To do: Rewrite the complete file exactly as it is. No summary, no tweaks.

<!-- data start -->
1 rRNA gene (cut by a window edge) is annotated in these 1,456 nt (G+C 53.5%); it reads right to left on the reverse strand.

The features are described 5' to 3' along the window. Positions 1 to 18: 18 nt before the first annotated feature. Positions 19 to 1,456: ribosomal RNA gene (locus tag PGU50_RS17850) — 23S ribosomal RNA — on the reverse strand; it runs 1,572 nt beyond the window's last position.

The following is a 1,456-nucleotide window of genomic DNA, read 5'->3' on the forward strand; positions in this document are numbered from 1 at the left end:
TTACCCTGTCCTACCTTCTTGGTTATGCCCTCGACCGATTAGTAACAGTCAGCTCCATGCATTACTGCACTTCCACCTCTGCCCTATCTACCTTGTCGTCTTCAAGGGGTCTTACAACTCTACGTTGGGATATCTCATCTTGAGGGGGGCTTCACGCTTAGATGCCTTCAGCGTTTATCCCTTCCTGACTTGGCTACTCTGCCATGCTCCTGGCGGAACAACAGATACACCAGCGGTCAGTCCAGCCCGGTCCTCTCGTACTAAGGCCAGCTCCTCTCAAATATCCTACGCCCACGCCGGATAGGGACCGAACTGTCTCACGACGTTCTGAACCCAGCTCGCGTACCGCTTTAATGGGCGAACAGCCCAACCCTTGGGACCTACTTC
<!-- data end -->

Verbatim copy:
1 rRNA gene (cut by a window edge) is annotated in these 1,456 nt (G+C 53.5%); it reads right to left on the reverse strand.

The features are described 5' to 3' along the window. Positions 1 to 18: 18 nt before the first annotated feature. Positions 19 to 1,456: ribosomal RNA gene (locus tag PGU50_RS17850) — 23S ribosomal RNA — on the reverse strand; it runs 1,572 nt beyond the window's last position.

The following is a 1,456-nucleotide window of genomic DNA, read 5'->3' on the forward strand; positions in this document are numbered from 1 at the left end:
TTACCCTGTCCTACCTTCTTGGTTATGCCCTCGACCGATTAGTAACAGTCAGCTCCATGCATTACTGCACTTCCACCTCTGCCCTATCTACCTTGTCGTCTTCAAGGGGTCTTACAACTCTACGTTGGGATATCTCATCTTGAGGGGGGCTTCACGCTTAGATGCCTTCAGCGTTTATCCCTTCCTGACTTGGCTACTCTGCCATGCTCCTGGCGGAACAACAGATACACCAGCGGTCAGTCCAGCCCGGTCCTCTCGTACTAAGGCCAGCTCCTCTCAAATATCCTACGCCCACGCCGGATAGGGACCGAACTGTCTCACGACGTTCTGAACCCAGCTCGCGTACCGCTTTAATGGGCGAACAGCCCAACCCTTGGGACCTACTTC